It is very difficult to spot shady franchise companies as people who set out to defraud the public usually do a good job of being dishonest. However, there are some tell-tale signs to watch
- Prospective franchisees often bemoan the fact that the bank turned down their loan even though they complied with all the requirements. This in itself could be an indication that the bank might not have confidence in the franchise company that the borrower is interested in. The bank could be doing the prospective franchisee a favour.
- FASA strongly advises all potential franchisees to investigate the brand they are interested in very thoroughly – it is imperative that an up-to-date and comprehensive disclosure document is given to the potential franchisee after their application has been approved on paper. If there is no disclosure document available or if it is not comprehensive, be wary of continuing to pursue the opportunity. For a guideline on what a disclosure document should contain go to www.fasa.co.za/content/About%20Us/Disclosure.pdf
- Potential franchisees should interview or meet with existing franchisees of the company they are interested in. Pertinent questions should be discussed with franchisees. Did the store open on time? Were the establishment costs similar to the amount stated upfront? Does the franchise company deliver on promises in terms of training, support, marketing and guidance? Is the franchisee happy with the return on investment? And the most important question of all – Would the franchisee buy another outlet from this franchisor should the opportunity arise?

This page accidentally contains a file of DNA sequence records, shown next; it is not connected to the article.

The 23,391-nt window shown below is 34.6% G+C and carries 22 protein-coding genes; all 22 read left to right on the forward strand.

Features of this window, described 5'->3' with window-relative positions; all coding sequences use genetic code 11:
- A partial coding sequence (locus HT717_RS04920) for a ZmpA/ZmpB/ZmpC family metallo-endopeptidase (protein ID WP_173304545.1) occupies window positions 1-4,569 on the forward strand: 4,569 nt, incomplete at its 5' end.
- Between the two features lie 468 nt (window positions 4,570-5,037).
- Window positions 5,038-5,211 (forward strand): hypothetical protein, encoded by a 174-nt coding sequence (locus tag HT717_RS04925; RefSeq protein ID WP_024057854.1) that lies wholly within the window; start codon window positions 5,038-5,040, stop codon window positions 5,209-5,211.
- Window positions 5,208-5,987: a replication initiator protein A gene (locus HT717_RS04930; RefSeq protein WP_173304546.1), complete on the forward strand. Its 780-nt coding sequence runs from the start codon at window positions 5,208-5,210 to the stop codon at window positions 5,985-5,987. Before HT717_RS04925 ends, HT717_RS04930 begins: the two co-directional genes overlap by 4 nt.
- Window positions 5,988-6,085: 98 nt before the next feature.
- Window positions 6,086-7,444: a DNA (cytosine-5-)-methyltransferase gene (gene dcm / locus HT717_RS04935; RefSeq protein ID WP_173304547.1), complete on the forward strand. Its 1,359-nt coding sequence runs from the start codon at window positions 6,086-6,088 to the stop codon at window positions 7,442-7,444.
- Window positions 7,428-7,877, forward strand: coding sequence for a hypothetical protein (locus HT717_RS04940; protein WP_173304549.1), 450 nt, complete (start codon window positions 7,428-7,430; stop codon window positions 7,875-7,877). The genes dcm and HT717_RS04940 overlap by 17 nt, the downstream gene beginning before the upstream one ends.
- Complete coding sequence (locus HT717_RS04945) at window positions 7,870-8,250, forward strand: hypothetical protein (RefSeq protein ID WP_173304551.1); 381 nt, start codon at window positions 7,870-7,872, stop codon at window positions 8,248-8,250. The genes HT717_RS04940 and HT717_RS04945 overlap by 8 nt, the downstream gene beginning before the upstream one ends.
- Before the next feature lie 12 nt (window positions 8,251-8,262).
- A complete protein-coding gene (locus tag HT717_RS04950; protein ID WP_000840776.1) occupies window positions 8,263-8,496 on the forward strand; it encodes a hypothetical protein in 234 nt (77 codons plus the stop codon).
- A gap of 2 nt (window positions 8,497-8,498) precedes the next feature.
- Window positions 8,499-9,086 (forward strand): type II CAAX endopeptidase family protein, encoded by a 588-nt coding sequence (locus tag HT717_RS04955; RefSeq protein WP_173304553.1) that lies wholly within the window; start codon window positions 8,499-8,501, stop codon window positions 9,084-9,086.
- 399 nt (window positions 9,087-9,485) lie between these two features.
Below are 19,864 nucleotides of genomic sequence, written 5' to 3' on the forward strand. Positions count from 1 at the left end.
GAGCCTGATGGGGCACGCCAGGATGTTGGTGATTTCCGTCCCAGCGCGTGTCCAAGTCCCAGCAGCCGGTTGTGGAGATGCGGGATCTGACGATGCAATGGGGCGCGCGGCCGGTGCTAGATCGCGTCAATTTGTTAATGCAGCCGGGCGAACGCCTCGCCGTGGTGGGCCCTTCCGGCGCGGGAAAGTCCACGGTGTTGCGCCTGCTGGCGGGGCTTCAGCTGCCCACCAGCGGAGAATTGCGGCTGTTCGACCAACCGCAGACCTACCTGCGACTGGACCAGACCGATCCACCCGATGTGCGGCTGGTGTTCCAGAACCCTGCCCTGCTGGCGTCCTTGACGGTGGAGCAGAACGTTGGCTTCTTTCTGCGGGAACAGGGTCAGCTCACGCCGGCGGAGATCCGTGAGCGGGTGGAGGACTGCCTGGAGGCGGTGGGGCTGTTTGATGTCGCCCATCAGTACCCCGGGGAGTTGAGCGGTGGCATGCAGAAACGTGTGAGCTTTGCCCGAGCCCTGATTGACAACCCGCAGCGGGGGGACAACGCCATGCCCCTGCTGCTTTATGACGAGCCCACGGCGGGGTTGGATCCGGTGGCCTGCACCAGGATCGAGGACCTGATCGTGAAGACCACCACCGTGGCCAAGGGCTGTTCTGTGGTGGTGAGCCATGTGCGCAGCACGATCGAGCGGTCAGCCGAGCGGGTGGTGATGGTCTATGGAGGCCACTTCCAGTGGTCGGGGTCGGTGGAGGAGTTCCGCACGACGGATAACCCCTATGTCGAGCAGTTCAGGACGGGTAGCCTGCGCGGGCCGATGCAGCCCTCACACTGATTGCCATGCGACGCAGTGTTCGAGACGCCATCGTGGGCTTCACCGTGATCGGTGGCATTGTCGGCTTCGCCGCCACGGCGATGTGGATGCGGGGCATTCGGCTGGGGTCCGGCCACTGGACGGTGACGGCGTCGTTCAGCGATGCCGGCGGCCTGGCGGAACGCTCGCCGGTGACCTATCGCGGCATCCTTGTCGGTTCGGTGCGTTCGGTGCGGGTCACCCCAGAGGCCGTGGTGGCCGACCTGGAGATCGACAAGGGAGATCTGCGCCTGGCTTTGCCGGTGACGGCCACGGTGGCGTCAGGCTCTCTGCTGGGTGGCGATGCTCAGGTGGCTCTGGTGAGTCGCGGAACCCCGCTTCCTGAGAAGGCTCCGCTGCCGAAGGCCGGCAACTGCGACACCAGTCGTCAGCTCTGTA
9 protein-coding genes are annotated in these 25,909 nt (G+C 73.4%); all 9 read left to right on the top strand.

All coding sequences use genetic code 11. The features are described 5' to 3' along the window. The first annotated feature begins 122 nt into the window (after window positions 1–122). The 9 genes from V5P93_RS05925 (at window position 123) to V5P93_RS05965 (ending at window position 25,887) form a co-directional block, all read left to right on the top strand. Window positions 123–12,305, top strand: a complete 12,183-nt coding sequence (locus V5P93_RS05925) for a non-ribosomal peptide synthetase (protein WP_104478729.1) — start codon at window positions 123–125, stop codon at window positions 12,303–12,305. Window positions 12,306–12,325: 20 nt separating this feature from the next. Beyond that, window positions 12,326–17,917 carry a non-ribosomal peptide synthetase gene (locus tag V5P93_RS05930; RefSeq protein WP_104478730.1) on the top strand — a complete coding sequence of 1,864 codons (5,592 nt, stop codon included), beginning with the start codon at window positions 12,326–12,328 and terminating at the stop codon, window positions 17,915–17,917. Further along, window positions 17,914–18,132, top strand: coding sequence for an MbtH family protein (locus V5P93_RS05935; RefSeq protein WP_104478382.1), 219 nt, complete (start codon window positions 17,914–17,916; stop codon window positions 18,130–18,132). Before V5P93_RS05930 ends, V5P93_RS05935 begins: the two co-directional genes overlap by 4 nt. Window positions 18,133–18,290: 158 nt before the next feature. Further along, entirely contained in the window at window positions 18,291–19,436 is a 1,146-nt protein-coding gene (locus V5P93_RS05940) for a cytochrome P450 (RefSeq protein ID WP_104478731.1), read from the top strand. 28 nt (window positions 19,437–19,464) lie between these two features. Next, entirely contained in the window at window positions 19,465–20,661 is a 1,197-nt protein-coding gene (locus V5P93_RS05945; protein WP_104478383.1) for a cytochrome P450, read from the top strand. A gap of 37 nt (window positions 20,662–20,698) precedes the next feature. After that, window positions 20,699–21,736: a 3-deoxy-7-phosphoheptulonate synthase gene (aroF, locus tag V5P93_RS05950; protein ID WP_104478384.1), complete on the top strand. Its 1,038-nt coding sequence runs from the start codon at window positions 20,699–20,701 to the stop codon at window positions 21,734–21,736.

- When potential franchisees mention that they cannot obtain financial information from the franchise company, this could be an indication that there is a reluctance to share financial information. This is problematic – financial information should be contained in the disclosure document.
- It is always a good idea to give the information to an experienced franchise attorney and an accountant for an opinion or comments – these specialists charge fees but this is often the best investment a would-be franchisee can make.
- It is important to note that the franchise industry is not yet regulated or legislated in South Africa so if something goes wrong, the only recourse available to the franchisee would be through a court of law – court battles are lengthy and extremely expensive.
This is a good reason to do business with a FASA member, as all franchise companies that are members of FASA have signed its Code of Ethics and complied with FASA’s strict membership criteria. FASA has been a member of the World Franchise Council for many years and enforces international franchise standards and promotes ethical behaviour locally.
FASA often assists with dispute resolution in the industry and it offers free mediation services to members.